Family 2015

Family 2015

Monday, April 29, 2013

Life Lessons, but Not the Normal Ones...

So, this morning I discovered that Carter has to make an invention and a display board for the Young Inventor's fair.  If you don't know what that is, think science fair on steroids.

The problem is, it is due Thursday.  Thursday.  As in 3 days from today.

"How long have you known about this??!!"  I ask him.  "For a while, Mom.  But, I thought it was only the 4th graders that had to do it." He is in a multi-age 3rd and 4th grade class and they do often have different assignments, so that's not as ridiculous of an answer as it sounds.  I glance over at him and realize he's crying.    "How am I going to get that done, Mom??  I'm freaking out!"

Me too, buddy.

There are 2 (or a million) schools of thought on how I should handle this situation.  I'm sure some of you are thinking something along the lines of , "that boy needs to learn responsibility!  He dropped the ball, he wasn't paying close enough attention and the best thing is for you to just let him fail!"  Geez, I'm glad you're not my Mom...

Others might say, "He's lying.  He knew about it all along and he is just pulling out the tears to get you to do all the work.  He sure has the wool pulled over your eyes."  You, my friend, don't know my son.  At his last school he earned the nickname "Carter the Confessor."  That boy cannot lie to save his life, he tattles on himself all the time.  Sometimes I just want to say to him, "Dude.  I didn't know about that.  If you hadn't said anything, you would have gotten away with it." (for the record, I don't).

There would probably be very few people who would tell me to do what I'm going to do which is to spend the next 3 nights helping him invent something, build it, and make a display board for it.  But, that's what I'm going to do.

Not because I'm too afraid to let him fail.

Not because he has me snowed.

Not because I really care if he gets a bad grade in 3rd grade science.

I'm doing it because I know him.  Because I know that he really did misunderstand the teacher's directions.  Because HE will be devastated if he gets a bad grade in 3rd grade science.  Because I have made mistakes before (much bigger ones than this!) and I know what it feels like when someone not only forgives you, but helps you clean up the mess.

So, anyone have any ideas of something we could invent??


Thursday, April 11, 2013

Of Broken Fingers and Spring Break.

This past week, for the first time ever, all of the planets aligned, and we actually left Flint for spring break.  All of our kids are old enough now that traveling is actually enjoyable and let me tell you the scenery between here and Virginia is breath-taking.  The quiet hours in the car (yes, we had many!) were pretty therapeutic for me and the sunny, sunny days and warm weather - awesome.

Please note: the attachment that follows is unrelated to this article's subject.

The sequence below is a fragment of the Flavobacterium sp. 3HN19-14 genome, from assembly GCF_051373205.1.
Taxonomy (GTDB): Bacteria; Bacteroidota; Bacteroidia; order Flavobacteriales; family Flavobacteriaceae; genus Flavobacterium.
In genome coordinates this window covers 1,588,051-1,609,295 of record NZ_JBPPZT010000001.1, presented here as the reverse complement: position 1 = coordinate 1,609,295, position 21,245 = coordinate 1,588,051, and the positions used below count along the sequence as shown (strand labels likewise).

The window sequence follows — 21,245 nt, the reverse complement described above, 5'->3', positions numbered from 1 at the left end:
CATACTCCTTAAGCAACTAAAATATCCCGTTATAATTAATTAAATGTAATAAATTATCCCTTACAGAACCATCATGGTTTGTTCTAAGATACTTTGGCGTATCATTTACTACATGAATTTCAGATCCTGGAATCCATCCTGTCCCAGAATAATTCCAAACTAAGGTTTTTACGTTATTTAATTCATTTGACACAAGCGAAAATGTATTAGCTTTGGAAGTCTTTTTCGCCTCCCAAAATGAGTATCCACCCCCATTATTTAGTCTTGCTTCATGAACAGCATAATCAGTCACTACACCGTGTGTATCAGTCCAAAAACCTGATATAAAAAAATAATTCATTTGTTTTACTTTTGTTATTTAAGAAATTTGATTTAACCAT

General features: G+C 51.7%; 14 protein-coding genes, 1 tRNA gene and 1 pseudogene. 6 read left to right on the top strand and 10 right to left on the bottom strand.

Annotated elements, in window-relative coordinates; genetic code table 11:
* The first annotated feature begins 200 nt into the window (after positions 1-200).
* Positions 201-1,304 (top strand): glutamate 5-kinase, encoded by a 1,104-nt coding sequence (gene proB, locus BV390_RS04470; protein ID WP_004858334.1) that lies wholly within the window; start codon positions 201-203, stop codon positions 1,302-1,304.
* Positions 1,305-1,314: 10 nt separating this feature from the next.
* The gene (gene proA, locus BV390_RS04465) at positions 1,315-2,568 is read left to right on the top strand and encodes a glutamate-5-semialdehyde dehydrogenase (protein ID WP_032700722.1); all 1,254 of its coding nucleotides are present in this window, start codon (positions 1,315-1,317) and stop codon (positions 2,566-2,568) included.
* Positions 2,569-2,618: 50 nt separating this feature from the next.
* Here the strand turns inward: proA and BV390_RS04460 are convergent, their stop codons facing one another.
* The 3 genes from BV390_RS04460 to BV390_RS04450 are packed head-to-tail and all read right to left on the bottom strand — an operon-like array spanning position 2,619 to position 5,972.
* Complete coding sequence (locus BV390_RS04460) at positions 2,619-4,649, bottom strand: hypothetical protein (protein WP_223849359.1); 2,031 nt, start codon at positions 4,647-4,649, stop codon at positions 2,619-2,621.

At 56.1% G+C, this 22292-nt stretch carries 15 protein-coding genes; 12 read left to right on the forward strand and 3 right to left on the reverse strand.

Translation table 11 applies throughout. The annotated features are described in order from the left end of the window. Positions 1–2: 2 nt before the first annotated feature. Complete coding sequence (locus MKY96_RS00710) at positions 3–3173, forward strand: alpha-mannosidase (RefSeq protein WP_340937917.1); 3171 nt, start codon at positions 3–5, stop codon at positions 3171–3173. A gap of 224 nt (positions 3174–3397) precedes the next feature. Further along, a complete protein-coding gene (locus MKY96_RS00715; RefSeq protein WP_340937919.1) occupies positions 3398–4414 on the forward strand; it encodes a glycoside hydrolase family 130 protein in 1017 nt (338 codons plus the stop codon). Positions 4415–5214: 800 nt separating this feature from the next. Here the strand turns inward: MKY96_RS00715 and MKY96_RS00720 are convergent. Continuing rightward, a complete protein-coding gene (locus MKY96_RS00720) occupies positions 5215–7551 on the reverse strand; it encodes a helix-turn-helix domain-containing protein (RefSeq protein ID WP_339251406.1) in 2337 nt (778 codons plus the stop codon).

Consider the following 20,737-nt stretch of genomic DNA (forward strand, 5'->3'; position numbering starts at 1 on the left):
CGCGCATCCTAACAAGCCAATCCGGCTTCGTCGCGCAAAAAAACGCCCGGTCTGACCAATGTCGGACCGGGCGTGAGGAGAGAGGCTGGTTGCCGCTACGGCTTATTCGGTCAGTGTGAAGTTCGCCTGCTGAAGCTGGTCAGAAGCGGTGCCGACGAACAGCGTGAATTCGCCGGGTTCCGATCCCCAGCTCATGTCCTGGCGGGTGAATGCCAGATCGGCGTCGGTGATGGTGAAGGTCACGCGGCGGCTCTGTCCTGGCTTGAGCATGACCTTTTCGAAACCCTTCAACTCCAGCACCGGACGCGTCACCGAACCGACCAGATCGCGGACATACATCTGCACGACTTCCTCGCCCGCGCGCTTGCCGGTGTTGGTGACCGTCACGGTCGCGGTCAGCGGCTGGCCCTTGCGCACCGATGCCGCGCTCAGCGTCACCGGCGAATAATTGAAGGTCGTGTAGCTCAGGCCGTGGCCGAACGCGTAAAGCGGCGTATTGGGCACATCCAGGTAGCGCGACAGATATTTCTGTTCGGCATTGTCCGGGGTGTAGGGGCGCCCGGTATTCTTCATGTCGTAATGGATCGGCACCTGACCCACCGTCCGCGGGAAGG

We did have one mishap, and it happened before we left, we just didn't know it.  The day after we arrived in Virginia, I was in the bedroom with Pierce and he knocked his hand on the dresser.  He immediately melted down like his hand had just been crushed under a car.  I was puzzled because he didn't hit it that hard, but when I looked at his hand, I realized the pinky on his right hand was swollen to twice the size of his other one.

There was no way that little knock on the dresser had caused that, so I immediately started questioning him.  Apparently, the last day of school before break, a little boy in his class had grabbed his pinky and bent in backwards until Pierce cried.  And he never told a grown-up because he didn't want the other little boy to be sad.  But, that was 6 days ago - 6 days.  (I'm probably up for the Mom of the Year Award for how quick I noticed that one).

So, off to the Virginia ER we headed, because even I know that if something is swollen for 6 days, that's probably not good.  The bright spot was the ER doc.  He was DEFINITELY from California.  He had skater hair and a laid back manner that cracked us all up.  He said to Pierce, "Hey, what's up, little bro?"  That's my kind of doctor. :)

Anyway, the x-ray showed that Pierce's finger was indeed broken.  Broken.  Another Kindergartener broke my son's finger.  On purpose.  Oh, the emotions, I can't even begin to describe them.  I can say that it is a good thing I was in Virginia and not Michigan when I found out.

The rest of our trip calmed me down considerably.  I am NOT excusing the behavior of the other kid.  But, things like this happen in life.  It was a reminder that I can't always be there and protect my kids from everything.  I am not all-knowing or all-powerful.  Neither are teachers, no matter how good they are.  As much as I wanted to rant and rave, I had to acknowledge that Pierce could have broken his finger pretty much anywhere.

So, I decided instead to be grateful.  Grateful that it was just a pinky.  Grateful for ER's and medical insurance.  Grateful for the funny skater doctor who mellowed us all out.  Grateful that although my son needs to learn when to speak up, that he has such a tender heart even towards someone who has wronged him.

That's what life is, isn't it?  Learning how to respond appropriately in the moment.  As much as we want to, we cannot control everything that comes our way, but we can control how we react.  We can decide to let things knock us down or make us stronger.  At this rate, I'm well on my way to Wonder Woman status. :)

And, hey, now Pierce gets to be the celebrity Kindergartener with a splint on his hand for a few weeks.  Silver linings, people, silver linings.